I was interested to see how Paxton would characterize the Holocaust. He links its development to the improvisational quality of fascist regimes. Hitler's underlings, often in competition with one another to please the Fuhrer, offered more and more extreme plans for the murder of undesirables. This view somewhat contradicts the popular notion of the Nazi genocide as a carefully planned operation. In Paxton's telling, it is actually the somewhat more haphazard result of the "demonic energy" unleashed by fascist movements. And fascism, in the end, is about sustaining mass popular energy, if possible at frothing-at-the-mouth, ready-to-die-for-my-nation's-historical-destiny levels. This must be maintained even after the movement has gained power. Hence the need for infinite imperial expansion (the stoppage of which spelled the end for Mussolini) and an infinity of death. It is politics as sheer magnitude.
You may have noticed that I have not said what Fascism is. Well, I'm not going to. You have to read the book. Get it from one of our few working public institutions, the library. I did.
What are the defining characteristics of fascism? This book argues that the question is difficult because fascism has different stages, including stages of cooperation with other right movements and then stages where it peels away. It was fine, though I’m not sure I advanced my understanding a lot.
References to this work on external resources.
Wikipedia in English (7)
What is fascism? By focusing on the concrete: what the fascists did, rather than what they said, the esteemed historian Robert O. Paxton answers this question. From the first violent uniformed bands beating up "enemies of the state," through Mussolini's rise to power, to Germany's fascist radicalization in World War II, Paxton shows clearly why fascists came to power in some countries and not others, and explores whether fascism could exist outside the early-twentieth-century European setting in which it emerged. "A deeply intelligent and very readable book. . . . Historical analysis at its best." -The Economist The Anatomy of Fascism will have a lasting impact on our understanding of modern European history, just as Paxton's classic Vichy France redefined our vision of World War II. Based on a lifetime of research, this compelling and important book transforms our knowledge of fascism-"the major political innovation of the twentieth century, and the source of much of its pain."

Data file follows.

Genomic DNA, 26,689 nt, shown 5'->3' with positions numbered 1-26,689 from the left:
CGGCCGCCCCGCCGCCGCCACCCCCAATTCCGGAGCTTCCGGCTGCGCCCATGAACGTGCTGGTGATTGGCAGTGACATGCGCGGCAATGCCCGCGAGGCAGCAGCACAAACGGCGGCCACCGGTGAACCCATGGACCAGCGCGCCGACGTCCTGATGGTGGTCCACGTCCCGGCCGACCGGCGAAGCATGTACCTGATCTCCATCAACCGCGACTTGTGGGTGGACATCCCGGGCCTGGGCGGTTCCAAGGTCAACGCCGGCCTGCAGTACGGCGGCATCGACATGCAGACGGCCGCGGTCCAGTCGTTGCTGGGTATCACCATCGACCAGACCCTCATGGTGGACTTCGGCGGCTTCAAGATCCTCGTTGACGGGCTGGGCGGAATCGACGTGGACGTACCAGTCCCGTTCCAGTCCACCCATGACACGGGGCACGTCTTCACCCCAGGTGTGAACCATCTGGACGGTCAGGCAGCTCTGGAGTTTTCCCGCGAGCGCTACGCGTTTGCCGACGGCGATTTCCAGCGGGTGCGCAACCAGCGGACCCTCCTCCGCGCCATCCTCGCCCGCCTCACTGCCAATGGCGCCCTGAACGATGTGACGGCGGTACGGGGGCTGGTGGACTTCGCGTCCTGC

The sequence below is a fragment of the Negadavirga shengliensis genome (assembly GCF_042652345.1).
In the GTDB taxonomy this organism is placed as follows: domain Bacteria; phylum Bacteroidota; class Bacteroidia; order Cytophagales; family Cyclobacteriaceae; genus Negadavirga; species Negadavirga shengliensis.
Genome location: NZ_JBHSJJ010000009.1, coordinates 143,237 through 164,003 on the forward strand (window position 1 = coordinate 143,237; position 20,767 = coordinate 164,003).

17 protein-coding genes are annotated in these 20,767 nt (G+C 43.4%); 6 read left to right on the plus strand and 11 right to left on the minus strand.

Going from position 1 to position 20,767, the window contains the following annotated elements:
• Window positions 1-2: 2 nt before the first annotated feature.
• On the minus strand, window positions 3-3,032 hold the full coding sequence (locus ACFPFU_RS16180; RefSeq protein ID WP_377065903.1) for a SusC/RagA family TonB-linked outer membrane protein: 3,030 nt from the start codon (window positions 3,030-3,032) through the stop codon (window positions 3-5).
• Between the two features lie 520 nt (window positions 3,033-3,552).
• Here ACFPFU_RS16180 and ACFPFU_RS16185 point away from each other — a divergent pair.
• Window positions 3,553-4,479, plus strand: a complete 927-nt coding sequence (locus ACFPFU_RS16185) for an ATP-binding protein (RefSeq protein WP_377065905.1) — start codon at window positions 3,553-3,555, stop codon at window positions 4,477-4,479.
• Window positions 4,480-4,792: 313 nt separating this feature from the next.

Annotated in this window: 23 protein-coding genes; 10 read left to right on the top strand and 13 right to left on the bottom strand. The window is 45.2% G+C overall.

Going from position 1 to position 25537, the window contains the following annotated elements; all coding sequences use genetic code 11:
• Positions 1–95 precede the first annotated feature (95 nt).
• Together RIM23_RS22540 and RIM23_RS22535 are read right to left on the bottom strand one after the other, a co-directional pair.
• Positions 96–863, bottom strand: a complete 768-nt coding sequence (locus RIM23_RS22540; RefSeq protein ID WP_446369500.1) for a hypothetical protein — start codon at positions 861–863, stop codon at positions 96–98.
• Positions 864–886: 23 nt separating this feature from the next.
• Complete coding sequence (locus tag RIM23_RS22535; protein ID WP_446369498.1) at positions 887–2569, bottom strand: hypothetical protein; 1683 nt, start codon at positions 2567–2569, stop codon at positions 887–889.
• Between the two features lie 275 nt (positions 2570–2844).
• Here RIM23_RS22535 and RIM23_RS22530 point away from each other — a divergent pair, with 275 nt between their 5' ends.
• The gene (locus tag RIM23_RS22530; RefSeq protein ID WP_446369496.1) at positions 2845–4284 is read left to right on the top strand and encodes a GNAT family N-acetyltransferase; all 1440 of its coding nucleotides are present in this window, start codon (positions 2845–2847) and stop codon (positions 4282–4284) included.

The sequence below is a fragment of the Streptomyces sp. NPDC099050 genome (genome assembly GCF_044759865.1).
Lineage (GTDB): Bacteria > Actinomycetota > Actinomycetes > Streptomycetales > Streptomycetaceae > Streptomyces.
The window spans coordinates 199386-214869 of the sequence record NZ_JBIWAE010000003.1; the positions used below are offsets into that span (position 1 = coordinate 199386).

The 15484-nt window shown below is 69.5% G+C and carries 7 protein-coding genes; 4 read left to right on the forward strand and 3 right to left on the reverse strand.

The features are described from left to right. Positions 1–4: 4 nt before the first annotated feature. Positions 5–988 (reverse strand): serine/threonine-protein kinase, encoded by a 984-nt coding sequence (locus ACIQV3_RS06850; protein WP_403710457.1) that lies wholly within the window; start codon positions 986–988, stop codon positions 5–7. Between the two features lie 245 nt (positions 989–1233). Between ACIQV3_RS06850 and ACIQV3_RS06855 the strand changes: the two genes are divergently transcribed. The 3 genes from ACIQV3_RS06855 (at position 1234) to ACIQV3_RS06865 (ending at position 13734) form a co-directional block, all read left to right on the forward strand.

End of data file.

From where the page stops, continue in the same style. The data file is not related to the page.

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Melvil Decimal System (DDC)321.533Social sciences Political Science Political Systems Aristocracy